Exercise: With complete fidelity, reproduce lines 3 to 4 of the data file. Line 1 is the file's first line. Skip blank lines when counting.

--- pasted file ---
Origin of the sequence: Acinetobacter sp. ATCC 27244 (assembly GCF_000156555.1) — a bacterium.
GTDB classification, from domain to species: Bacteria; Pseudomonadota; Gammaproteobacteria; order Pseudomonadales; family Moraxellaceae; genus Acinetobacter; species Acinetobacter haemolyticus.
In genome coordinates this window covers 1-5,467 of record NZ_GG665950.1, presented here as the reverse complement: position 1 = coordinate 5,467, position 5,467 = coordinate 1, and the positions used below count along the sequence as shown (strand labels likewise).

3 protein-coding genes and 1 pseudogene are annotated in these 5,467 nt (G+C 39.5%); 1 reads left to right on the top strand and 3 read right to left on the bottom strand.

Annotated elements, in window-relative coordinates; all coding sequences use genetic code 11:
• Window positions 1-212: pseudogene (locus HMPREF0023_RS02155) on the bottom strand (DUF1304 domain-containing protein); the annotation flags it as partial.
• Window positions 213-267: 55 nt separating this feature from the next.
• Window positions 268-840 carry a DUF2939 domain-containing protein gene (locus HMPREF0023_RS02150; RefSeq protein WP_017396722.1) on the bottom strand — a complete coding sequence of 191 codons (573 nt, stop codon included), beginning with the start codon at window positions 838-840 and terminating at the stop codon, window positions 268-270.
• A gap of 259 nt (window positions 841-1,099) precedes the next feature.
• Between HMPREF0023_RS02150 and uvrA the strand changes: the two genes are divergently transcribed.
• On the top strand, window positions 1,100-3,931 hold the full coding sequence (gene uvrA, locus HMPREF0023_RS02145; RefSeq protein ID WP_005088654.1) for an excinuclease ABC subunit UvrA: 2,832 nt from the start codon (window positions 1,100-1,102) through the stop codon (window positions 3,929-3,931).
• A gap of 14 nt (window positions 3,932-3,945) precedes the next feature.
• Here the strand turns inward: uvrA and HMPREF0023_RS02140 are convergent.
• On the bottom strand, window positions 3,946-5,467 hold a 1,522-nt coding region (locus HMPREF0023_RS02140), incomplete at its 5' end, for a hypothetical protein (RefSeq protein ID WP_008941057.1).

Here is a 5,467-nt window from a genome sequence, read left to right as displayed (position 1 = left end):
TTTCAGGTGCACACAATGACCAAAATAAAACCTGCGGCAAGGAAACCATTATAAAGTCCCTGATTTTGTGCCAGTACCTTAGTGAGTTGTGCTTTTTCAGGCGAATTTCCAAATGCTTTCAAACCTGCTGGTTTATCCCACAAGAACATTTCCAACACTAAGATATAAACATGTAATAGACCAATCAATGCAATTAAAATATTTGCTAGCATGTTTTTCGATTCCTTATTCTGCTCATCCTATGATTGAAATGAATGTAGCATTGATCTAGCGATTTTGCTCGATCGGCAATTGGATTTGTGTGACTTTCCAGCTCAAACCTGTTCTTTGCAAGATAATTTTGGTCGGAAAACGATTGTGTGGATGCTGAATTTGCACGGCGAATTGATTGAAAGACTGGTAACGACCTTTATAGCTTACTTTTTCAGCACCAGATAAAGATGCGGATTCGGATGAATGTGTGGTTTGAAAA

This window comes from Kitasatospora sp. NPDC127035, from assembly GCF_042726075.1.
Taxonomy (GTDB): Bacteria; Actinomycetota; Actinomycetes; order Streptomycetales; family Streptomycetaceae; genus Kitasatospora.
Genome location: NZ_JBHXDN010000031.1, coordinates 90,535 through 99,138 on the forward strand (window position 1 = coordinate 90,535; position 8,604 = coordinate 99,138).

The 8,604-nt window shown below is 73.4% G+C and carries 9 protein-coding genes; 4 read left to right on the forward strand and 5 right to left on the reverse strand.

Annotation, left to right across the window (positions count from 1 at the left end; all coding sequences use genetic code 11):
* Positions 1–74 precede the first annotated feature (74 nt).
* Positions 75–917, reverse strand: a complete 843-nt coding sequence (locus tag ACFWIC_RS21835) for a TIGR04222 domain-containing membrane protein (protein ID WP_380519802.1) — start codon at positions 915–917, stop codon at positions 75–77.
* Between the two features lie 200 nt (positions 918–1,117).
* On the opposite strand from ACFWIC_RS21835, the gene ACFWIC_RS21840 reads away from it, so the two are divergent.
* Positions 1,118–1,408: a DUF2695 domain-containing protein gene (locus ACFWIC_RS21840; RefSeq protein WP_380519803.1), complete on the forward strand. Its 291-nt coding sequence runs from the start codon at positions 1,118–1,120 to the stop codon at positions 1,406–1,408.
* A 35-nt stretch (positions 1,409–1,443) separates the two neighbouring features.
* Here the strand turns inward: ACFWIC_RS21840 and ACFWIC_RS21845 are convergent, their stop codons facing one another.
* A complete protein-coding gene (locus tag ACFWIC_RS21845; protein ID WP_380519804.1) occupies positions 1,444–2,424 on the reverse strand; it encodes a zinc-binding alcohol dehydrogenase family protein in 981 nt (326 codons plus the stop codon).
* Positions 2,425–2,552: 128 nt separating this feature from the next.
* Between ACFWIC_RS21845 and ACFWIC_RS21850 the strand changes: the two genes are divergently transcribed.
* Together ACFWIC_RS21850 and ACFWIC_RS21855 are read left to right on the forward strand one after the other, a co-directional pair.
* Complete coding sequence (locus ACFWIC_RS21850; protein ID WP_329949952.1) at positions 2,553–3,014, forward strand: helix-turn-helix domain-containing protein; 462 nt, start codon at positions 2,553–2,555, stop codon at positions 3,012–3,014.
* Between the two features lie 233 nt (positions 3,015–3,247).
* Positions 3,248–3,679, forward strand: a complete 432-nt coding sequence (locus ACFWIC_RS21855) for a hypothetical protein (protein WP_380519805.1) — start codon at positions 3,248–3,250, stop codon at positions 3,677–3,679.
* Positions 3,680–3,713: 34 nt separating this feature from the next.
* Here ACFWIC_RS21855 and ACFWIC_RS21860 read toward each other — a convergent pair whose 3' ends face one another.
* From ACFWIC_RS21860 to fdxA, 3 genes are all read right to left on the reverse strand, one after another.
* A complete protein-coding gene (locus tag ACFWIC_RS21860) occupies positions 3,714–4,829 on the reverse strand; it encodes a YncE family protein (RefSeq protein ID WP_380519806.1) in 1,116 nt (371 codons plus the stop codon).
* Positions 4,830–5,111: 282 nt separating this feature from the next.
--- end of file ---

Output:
In genome coordinates this window covers 1-5,467 of record NZ_GG665950.1, presented here as the reverse complement: position 1 = coordinate 5,467, position 5,467 = coordinate 1, and the positions used below count along the sequence as shown (strand labels likewise).

3 protein-coding genes and 1 pseudogene are annotated in these 5,467 nt (G+C 39.5%); 1 reads left to right on the top strand and 3 read right to left on the bottom strand.